Hello again internet. It’s been awhile.
I’ve been writing like this–an open journal, letters to the internet–on and off for almost half my life. But if you’re reading this, it’s probably because you read the particular incarnation of my public-facing journal that began while I was in the process of leaving my PhD program–then the biggest failure in my life.
That round of writing began because I was at a loss. My life was changing drastically, I didn’t know what was coming next, and I was terrified. And like every previous difficult point in my life, I returned to places of comfort: stacks of library books, pens and notebooks, clicking keys and glowing laptop screens in dark rooms.
I won’t lie to you and tell you that I didn’t want readers, that I didn’t have larger aspirations–I most definitely did. I was spurred onward by a post that went unexpectedly small-time viral, I wrote more about topics that got responses, I was hanging on every comment. Those things were real too.
But what got me started was desperation. A certainty that I had to write my way out of the hole I found myself in.
A little over a year ago, my writing here trailed off, sputtered to a stop. I even declared it the end of an era. After a great deal of struggle in the two years following my departure from grad school–being broke and un/underemployed, depression, a rough breakup, toiling away at a dead-end job–I felt like I was on solid ground, finally. I had found a “good” job–one with benefits, a salary, prospects for advancement–and a solid relationship which, for all my partner’s superficial similarities to prior lovers (similar pop culture interests, personal quirks), seemed utterly new in important ways. Derailed life, back on track.
The blog I had kept during my time of struggle now seemed out of place. What was it for, exactly, now that I didn’t have time to spare or desperation to climb out of?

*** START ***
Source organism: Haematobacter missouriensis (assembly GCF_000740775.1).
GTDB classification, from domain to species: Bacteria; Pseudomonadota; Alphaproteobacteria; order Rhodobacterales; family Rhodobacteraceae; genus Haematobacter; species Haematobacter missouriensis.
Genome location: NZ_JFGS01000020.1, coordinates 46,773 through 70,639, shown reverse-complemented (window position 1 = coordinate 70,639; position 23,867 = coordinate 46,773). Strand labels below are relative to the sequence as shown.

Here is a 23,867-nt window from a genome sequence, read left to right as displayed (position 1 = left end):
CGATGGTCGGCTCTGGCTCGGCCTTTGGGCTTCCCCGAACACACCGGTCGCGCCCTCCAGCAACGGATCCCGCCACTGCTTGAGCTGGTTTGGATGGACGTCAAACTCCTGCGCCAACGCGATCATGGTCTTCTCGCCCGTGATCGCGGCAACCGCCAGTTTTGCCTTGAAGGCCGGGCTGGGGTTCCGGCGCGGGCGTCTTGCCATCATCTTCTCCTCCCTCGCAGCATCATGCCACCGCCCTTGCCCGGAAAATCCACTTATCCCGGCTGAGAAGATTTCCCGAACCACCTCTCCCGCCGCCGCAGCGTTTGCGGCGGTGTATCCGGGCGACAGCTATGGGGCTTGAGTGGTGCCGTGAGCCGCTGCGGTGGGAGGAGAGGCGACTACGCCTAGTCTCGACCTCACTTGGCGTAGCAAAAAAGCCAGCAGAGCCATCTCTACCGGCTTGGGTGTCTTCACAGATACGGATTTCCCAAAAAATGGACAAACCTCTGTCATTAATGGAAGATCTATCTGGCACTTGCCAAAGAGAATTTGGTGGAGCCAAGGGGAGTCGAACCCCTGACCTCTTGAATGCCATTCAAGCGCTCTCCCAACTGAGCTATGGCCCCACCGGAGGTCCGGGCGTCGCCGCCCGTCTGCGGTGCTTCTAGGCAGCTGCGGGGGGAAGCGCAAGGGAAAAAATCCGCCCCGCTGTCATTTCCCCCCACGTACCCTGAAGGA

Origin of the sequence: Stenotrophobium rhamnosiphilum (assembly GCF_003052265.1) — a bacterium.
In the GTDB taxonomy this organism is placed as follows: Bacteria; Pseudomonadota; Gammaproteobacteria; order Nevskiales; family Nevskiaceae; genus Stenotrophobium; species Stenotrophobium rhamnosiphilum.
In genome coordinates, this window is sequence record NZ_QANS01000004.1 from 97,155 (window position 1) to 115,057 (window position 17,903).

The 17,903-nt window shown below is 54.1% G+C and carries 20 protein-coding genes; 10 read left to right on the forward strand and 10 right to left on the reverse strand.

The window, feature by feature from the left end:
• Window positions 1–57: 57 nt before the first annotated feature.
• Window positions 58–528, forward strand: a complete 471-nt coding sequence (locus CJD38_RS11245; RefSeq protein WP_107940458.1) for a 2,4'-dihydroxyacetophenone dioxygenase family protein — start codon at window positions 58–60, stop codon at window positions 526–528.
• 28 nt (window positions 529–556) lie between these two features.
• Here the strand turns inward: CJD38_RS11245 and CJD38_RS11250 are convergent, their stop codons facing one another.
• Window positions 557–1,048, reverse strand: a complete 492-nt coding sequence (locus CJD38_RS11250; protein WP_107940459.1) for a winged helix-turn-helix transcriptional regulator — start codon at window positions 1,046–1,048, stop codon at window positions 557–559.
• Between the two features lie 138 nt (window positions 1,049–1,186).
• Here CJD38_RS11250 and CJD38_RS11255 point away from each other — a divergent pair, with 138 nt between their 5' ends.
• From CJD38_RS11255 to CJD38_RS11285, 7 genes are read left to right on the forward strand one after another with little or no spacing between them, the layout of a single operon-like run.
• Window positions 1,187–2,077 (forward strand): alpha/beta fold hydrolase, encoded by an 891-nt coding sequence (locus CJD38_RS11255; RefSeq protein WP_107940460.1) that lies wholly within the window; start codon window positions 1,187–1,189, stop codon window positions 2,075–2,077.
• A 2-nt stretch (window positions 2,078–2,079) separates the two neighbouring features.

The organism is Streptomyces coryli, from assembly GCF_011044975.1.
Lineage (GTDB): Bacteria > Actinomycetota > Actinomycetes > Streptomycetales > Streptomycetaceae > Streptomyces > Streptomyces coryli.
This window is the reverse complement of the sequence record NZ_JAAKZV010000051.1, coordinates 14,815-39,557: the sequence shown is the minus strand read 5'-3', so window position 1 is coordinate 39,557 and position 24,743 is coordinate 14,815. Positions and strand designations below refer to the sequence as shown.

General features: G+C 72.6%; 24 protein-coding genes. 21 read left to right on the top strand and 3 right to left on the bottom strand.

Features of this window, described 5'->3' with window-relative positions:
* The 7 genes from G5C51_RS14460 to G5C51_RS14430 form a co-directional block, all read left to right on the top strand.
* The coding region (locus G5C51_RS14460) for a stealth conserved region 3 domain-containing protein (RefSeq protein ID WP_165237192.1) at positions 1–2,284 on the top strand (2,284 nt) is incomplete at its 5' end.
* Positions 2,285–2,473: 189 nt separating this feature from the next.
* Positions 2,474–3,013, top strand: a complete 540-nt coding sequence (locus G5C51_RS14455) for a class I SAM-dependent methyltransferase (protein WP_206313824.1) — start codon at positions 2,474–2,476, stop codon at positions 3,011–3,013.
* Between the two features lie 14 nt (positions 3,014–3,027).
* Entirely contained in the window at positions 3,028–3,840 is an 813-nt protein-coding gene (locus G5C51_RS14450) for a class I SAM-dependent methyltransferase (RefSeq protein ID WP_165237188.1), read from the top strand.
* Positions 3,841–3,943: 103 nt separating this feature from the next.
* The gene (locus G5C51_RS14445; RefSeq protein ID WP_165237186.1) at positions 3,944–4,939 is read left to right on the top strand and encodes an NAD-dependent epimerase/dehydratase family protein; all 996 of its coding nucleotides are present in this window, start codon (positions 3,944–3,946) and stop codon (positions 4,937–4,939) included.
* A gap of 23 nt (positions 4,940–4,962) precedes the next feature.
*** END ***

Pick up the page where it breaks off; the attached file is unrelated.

One year later, I’m still with that lovely partner, and still glad to be, though the honeymoon has passed and we’ve had our share of struggle.
The job was another story that at the moment I’m not able to tell, at least not in full. The brief-ish version is this:
I worked for a tutoring company for about 21 months, tutoring myself while also developing course materials, supervising others, communicating with parents, and generally helping to run the company. The owner saw what I had to offer and put a lot of faith in me, and in that context I was able to grow enormously as an educator and regain a great deal of the confidence and sense of purpose I had lost when I chose to leave academic science. I saw everything that tutoring can and should be, and I became convinced that one-on-one work with students is absolutely what I want to be doing with my life.
Unfortunately, I also threw myself so fully into the job that I lost my mind a little bit. I stopped writing here, and gradually stopped writing at all for myself. I took on unreasonable amounts of work, because I did want to do it all. As my company’s success grew, my life became increasingly dominated by my anxiety. I got sick, a lot.
I tried to make course corrections a number of times, but in the end I couldn’t find a way to make things work at the particular company I was working at, for reasons I can’t get into here. Two weeks ago, one last attempt to make things work with my company blew up in my face, and I found myself once again, unemployed.
I come to you now, humbled.
I say this not because I am desperate in the same way I was when I left graduate school–this time I have a plan, and [some] confidence in my abilities. I’m tutoring privately (forgive the bare-bones site, I’m just getting started), doing some education writing work, and [starting this fall, fingers crossed] pursuing certification in educational therapy. I’m considering other full time jobs, but I won’t be taking one because I have to–only if the right thing comes along.
No, I’m humbled because I was cocky enough to think my work here was done–to think that once I achieved Real Adulthood, complete with Job That Provides Health Insurance, I no longer needed to write. Worse, I told myself writing here was a silly indulgence, something I could take or leave and now, like a good adult, I needed to Assess My Priorities.
I was wrong.
I don’t have any grand plans or promises for you this time around. There are to be no planned post series or posting schedules, no big projects. I have my hands pretty full with trying to pay the bills, and I don’t intend to make this blog part of my money-making or marketing efforts.
Honestly, I don’t even have a particularly clear idea of what I’m going to write about.
All I know is this–I am writing for myself again, in a little notebook that I keep by my bed. When that writing brings me to something personal I want to say “out loud”, I’ll put it here.
If anyone out there is still listening, thank you. And hello again. I missed you.